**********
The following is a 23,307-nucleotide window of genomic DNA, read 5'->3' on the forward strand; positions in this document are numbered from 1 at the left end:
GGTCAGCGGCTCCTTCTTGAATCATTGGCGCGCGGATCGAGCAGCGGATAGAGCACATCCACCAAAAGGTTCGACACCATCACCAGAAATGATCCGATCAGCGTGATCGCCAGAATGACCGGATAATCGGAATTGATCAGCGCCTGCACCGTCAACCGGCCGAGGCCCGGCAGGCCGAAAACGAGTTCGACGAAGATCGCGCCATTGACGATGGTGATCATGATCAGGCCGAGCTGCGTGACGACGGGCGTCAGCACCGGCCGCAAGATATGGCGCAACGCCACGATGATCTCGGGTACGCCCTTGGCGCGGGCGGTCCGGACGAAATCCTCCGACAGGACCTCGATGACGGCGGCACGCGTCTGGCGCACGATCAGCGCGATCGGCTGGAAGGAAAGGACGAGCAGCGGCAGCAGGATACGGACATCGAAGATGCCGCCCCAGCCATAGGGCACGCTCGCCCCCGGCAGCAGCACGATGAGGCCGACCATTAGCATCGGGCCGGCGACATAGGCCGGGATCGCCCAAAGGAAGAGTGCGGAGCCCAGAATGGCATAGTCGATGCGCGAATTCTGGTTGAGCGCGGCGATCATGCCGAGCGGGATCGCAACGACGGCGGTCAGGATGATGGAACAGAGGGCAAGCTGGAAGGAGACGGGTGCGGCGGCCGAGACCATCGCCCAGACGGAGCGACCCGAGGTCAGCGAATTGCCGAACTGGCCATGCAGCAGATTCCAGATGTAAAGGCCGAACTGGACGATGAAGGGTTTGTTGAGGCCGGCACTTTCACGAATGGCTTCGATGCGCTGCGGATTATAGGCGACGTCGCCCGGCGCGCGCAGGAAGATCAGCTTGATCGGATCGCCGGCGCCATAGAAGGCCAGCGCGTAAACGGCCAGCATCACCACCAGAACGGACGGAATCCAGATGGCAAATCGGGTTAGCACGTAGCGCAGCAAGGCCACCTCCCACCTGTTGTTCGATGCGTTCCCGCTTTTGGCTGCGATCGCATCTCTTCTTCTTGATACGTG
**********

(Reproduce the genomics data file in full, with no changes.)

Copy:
The following is a 23,307-nucleotide window of genomic DNA, read 5'->3' on the forward strand; positions in this document are numbered from 1 at the left end:
GGTCAGCGGCTCCTTCTTGAATCATTGGCGCGCGGATCGAGCAGCGGATAGAGCACATCCACCAAAAGGTTCGACACCATCACCAGAAATGATCCGATCAGCGTGATCGCCAGAATGACCGGATAATCGGAATTGATCAGCGCCTGCACCGTCAACCGGCCGAGGCCCGGCAGGCCGAAAACGAGTTCGACGAAGATCGCGCCATTGACGATGGTGATCATGATCAGGCCGAGCTGCGTGACGACGGGCGTCAGCACCGGCCGCAAGATATGGCGCAACGCCACGATGATCTCGGGTACGCCCTTGGCGCGGGCGGTCCGGACGAAATCCTCCGACAGGACCTCGATGACGGCGGCACGCGTCTGGCGCACGATCAGCGCGATCGGCTGGAAGGAAAGGACGAGCAGCGGCAGCAGGATACGGACATCGAAGATGCCGCCCCAGCCATAGGGCACGCTCGCCCCCGGCAGCAGCACGATGAGGCCGACCATTAGCATCGGGCCGGCGACATAGGCCGGGATCGCCCAAAGGAAGAGTGCGGAGCCCAGAATGGCATAGTCGATGCGCGAATTCTGGTTGAGCGCGGCGATCATGCCGAGCGGGATCGCAACGACGGCGGTCAGGATGATGGAACAGAGGGCAAGCTGGAAGGAGACGGGTGCGGCGGCCGAGACCATCGCCCAGACGGAGCGACCCGAGGTCAGCGAATTGCCGAACTGGCCATGCAGCAGATTCCAGATGTAAAGGCCGAACTGGACGATGAAGGGTTTGTTGAGGCCGGCACTTTCACGAATGGCTTCGATGCGCTGCGGATTATAGGCGACGTCGCCCGGCGCGCGCAGGAAGATCAGCTTGATCGGATCGCCGGCGCCATAGAAGGCCAGCGCGTAAACGGCCAGCATCACCACCAGAACGGACGGAATCCAGATGGCAAATCGGGTTAGCACGTAGCGCAGCAAGGCCACCTCCCACCTGTTGTTCGATGCGTTCCCGCTTTTGGCTGCGATCGCATCTCTTCTTCTTGATACGTG